Nurturing Morality in Children
March 20, 2003
For one reason or another, our society appears to be paying greater attention to character development and developing moral scruples -- particularly in children. Perhaps that stems from reports of shootings and other acts of violence in schools. Or it could be the result of the recent rash of corporate scandals.
Over the last few years, schools in 48 states have introduced character education programs, and the Department of Education has promoted those efforts by giving $27 million in character education grants since 1995.
- Many of the programs draw on some recent research showing that although all children are born with the capacity to be moral, it needs to be nurtured by parents, schools and the community.
- Without a firm sense of right and wrong, some experts say, children tend to become cynical, alienated and selfish.
- Opinions are split over the question of whether today's children and adults are more or less moral than previous generations.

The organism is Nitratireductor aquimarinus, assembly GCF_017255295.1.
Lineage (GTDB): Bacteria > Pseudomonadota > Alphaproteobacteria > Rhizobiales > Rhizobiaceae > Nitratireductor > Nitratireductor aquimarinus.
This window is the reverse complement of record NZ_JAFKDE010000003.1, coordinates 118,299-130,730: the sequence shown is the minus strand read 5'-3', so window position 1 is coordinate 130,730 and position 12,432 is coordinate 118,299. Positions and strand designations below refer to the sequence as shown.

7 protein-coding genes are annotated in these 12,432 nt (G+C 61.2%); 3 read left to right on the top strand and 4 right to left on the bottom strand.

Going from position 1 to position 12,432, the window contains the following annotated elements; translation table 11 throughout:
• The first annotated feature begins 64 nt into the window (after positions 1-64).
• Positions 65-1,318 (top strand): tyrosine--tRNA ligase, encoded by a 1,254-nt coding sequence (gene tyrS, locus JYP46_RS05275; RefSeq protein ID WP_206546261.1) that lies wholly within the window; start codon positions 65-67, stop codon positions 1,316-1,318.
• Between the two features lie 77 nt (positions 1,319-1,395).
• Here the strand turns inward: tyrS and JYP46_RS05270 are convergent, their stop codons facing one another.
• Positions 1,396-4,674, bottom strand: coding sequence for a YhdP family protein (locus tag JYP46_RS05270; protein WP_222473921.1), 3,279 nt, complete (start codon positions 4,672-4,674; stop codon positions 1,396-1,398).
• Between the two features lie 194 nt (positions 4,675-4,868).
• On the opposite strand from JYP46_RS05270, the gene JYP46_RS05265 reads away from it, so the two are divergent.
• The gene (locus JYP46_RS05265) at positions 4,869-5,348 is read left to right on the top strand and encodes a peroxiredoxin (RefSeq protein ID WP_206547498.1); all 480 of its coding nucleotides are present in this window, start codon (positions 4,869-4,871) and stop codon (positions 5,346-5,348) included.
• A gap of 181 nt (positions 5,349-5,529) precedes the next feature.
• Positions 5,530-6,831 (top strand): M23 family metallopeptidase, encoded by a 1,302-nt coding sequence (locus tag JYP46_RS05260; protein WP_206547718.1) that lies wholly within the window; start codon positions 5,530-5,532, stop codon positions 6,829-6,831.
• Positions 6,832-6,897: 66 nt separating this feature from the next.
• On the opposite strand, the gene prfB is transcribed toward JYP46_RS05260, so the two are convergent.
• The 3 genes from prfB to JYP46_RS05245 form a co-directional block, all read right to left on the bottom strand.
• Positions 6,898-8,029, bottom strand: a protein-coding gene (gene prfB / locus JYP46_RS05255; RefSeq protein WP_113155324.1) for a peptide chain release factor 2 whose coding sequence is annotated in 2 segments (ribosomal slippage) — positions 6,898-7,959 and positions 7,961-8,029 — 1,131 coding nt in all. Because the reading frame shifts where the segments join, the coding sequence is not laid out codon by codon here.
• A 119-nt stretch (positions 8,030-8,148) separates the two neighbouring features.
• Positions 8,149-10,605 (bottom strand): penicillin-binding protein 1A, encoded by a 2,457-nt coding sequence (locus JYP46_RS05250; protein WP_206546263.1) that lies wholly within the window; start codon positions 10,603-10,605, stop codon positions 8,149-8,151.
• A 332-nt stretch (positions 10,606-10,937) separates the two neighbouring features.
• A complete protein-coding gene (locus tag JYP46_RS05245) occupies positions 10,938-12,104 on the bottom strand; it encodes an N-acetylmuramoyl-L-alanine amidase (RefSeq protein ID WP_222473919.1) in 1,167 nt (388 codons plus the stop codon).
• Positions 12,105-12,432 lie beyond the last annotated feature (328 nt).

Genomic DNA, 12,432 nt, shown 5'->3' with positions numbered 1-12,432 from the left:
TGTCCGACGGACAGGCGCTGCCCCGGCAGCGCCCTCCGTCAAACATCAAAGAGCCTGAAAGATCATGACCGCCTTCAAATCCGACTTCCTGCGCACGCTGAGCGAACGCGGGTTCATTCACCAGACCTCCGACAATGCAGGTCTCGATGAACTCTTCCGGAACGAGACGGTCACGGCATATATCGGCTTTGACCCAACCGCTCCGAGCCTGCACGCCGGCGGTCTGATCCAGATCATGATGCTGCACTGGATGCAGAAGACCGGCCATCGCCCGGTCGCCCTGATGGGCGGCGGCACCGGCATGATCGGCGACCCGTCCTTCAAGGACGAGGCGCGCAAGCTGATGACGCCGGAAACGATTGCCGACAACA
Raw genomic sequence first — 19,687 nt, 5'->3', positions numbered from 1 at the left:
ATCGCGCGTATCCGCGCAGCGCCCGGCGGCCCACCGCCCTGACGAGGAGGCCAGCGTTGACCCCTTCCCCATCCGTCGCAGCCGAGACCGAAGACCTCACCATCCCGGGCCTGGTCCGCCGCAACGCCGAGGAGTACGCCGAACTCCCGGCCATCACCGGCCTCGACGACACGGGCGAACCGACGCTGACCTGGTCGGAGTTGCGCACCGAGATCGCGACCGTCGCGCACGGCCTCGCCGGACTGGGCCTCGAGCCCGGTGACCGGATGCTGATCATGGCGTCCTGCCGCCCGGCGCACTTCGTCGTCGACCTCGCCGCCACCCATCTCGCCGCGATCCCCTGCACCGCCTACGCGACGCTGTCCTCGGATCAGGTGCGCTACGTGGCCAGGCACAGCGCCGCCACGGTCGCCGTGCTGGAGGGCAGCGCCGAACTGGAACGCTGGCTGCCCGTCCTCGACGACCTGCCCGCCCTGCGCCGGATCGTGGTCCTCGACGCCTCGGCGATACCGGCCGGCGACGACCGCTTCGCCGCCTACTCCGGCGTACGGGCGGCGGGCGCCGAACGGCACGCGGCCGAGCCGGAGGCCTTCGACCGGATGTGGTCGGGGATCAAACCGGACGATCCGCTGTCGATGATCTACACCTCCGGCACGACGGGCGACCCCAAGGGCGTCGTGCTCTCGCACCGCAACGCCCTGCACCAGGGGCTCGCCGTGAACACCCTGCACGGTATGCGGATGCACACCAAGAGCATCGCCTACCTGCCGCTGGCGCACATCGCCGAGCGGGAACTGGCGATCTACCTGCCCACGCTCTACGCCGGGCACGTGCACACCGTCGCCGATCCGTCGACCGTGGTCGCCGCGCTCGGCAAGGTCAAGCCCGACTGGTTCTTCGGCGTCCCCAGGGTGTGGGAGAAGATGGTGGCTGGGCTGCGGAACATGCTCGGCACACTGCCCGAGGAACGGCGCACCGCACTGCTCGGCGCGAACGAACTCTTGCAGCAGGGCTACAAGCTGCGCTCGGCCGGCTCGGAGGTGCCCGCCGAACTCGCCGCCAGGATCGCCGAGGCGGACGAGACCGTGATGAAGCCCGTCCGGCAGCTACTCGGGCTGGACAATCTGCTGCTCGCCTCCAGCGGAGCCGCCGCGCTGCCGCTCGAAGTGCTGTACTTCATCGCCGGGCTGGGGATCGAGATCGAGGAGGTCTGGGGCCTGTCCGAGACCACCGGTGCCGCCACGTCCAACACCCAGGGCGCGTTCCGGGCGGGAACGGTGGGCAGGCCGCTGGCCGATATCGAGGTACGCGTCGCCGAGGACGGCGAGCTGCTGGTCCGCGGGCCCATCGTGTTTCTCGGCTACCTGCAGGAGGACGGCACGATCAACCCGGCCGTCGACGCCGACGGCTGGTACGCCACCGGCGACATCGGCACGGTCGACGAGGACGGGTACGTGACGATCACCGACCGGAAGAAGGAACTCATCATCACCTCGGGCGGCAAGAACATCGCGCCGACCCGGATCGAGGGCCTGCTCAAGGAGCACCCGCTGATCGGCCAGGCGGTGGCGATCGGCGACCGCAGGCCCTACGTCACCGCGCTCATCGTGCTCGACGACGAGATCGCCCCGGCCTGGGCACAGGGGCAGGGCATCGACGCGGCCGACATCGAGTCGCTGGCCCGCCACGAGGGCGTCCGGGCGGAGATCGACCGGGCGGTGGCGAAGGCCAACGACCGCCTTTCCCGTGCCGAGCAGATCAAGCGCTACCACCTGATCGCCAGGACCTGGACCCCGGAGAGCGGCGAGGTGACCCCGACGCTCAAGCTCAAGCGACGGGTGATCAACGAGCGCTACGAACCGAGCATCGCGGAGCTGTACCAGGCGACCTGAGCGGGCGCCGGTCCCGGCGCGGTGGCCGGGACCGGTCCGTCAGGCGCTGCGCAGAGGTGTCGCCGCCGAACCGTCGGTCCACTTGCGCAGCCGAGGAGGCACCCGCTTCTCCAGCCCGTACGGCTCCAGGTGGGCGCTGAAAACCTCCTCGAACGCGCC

Nor is there much research showing just what techniques work to nurture morality in children. But the small number of studies that have been done indicate that discussions that get students to work through moral quandaries and community service activities have measurable results.
Experts believe that it is not until age 2 when children begin to understand the meaning of right and wrong. The next leap in moral understanding occurs in early adolescence, when young people begin to develop their moral philosophies.
Source: Susan Gilbert, "Scientists Explore the Molding of Children's Morals," New York Times, March 18, 2003.
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